During the World War II fight for Guadalcanal, three companies of United States Marines were cut off from the main force fighting along the Matanikau River. Surrounded and outnumbered, Marine Corps leadership believed the men would be annihilated – all but one, that is. Lt. Col. Lewis “Chesty” Puller wasn’t about to let three whole companies die if he could do anything about it. If anyone could, it was Chesty. He flagged down the destroyer USS Monssen, organized a relief force of Higgins boats to withdraw the men, and directed the Monssen to provide cover fire. The officer in charge of the Higgins boats was Signalman 1st Class, Douglas Munro. Rarely, if ever, has the U.S. military had such a legendary one-two punch of heroism as it did that day at Guadalcanal.
Douglas Munro is Only Coast Guardsman to be Awarded The Medal of Honor
Munro was a lifelong patriot who spent time living in Canada with his family. When they returned to the United States in 1922, young Douglas became actively involved in high school sports and the Sons of the American Legion. He went to college but, like many Americans, saw war on the horizon and decided to drop out and enlist.
Enlisting with him was his good friend and future shipmate, Raymond Evans. The two men met at the entrance processing station in Seattle and were inseparable for the duration of their service. They both went through Coast Guard training at Port Los Angeles and deployed to the Pacific together. They became known to shipmates as “the Gold Dust Twins.”
He chose the U.S. Coast Guard because its primary mission was saving lives. And Munro was good at it. He decided he would make a career out of the Coast Guard. After the Japanese attack on Pearl Harbor, Munro volunteered for combat duties and was sent to train U.S. Navy sailors in shallow-water operations.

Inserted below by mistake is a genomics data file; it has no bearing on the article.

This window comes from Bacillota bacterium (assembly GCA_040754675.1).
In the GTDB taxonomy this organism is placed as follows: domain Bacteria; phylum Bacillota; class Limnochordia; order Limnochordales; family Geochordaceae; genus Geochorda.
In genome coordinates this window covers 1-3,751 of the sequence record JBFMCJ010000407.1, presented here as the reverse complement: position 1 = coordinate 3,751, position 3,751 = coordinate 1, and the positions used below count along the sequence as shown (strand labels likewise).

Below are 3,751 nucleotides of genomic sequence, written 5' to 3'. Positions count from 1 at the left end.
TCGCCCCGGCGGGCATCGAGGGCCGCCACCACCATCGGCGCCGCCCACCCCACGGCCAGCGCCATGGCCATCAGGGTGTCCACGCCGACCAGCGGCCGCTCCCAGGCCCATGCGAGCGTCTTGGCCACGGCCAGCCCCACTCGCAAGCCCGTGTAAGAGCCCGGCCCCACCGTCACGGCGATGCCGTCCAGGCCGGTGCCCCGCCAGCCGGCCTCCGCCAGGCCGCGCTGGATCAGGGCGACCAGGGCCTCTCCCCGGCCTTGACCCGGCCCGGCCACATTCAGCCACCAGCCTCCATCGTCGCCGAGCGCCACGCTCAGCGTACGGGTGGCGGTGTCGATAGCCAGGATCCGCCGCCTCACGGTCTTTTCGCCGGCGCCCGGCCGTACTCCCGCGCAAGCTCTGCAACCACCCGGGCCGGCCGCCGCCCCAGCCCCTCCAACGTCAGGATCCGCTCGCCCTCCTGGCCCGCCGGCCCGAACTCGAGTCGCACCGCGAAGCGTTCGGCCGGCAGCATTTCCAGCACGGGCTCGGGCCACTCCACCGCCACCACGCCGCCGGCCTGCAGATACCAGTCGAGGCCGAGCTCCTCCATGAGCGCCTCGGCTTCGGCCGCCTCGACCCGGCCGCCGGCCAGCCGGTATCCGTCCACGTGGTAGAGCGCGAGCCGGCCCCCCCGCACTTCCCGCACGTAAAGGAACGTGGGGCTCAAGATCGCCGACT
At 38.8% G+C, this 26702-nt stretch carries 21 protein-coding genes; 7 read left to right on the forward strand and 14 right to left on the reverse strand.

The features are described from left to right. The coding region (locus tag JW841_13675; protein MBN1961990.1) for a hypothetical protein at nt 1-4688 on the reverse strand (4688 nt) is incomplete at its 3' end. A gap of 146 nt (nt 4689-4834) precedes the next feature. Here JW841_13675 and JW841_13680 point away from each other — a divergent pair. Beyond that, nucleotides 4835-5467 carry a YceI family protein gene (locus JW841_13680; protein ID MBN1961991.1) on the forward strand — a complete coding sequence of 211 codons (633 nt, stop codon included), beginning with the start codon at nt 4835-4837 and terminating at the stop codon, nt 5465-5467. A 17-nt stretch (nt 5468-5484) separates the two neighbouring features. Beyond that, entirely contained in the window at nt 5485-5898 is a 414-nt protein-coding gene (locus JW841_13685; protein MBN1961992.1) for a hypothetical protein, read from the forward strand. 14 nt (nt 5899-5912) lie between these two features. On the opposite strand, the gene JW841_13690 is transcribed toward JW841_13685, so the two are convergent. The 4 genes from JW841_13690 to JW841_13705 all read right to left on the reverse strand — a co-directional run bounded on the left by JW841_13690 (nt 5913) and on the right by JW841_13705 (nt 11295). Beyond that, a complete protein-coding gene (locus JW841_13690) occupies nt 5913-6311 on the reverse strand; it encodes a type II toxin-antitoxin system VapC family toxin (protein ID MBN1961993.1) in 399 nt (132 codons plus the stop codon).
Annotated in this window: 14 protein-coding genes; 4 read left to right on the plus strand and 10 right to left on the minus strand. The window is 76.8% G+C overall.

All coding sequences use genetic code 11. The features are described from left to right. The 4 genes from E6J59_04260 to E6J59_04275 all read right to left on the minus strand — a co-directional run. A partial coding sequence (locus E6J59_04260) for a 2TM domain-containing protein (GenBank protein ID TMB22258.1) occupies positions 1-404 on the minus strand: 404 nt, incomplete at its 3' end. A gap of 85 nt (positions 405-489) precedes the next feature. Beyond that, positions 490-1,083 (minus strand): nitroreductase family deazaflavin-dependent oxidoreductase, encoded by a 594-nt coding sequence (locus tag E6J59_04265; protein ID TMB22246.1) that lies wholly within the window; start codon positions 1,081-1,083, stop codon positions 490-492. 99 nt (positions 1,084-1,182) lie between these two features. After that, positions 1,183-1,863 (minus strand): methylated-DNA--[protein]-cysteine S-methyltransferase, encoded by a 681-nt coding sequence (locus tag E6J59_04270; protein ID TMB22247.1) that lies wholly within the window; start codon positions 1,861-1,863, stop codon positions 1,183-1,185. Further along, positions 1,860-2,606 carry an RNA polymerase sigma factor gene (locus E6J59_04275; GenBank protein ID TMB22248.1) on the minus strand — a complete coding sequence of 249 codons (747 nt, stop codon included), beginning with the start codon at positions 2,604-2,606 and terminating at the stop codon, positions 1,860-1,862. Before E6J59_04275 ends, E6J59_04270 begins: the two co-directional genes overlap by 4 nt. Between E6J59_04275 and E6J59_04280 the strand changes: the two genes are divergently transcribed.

As a combat Coast Guardsman, his duties were twofold. He served as a coxswain driving the transport ships that ferried United States Marines to the beaches they were assaulting. Once ashore, he would facilitate ship-to-shore communications between the Marines and the Navy.
He first landed Marines on beaches in the Solomon Islands on Tulagi and Gavutu–Tanambogo. The successful Allied invasion of these islands was also the start of the Guadalcanal campaign. It would be at Guadalcanal where Douglas Munro would earn his place in history.
Shortly after the Allied successes as Tulagi and Gavutu–Tanambogo, Munro, and Evans (who was also a Coxswain) were sent to Naval Operating Base Cactus to support the Guadalcanal campaign. It was there that Chesty Puller called on them to land his Marines – and then rescue them.
Once the 500 Marines were surrounded, Puller used the destroyer’s signal lamp to order them to return to shore. The Monssen then cleared a path for them using the ship’s 5-inch guns. But someone still needed to go get them.
When asked if he would command the flotilla of five landing craft, Munro’s response was “Hell yes!” Right by his side, as always, was Raymond Evans.
As the LCTs approached the landing points, they came under intense enemy fire. Munro used his LCT‘s .30-caliber machine gun to provide cover fire. The extraction was successful, but one boat got stuck on a sandbar. While directing another boat to help the stuck LCT, Munro positioned his boat between the Japanese and the beach to act as a shield for the Marines.
But Munro was shot in the base of his skull while helping the grounded LCT. It was eventually lifted away, but Munro was unconscious, and everyone else on his boat was killed or wounded. Raymond Evans took the wheel and, shooting with one hand and steering the boat with the other, took over. He piloted his boat to distract the Japanese from the retreating Marines.
Evans was awarded the Navy Cross for his actions at Guadalcanal, one of only six Coast Guardsmen to receive the nation’s second-highest honor. Munro was awarded the Medal of Honor for his extraordinary heroism and remains the only Coast Guardsman with that distinction.
It was Chesty Puller who wrote Douglas Munro’s Medal of Honor recommendation, and today, Douglas Munro is the only non-Marine represented in the National Museum of the Marine Corps’ Wall of Heroes.
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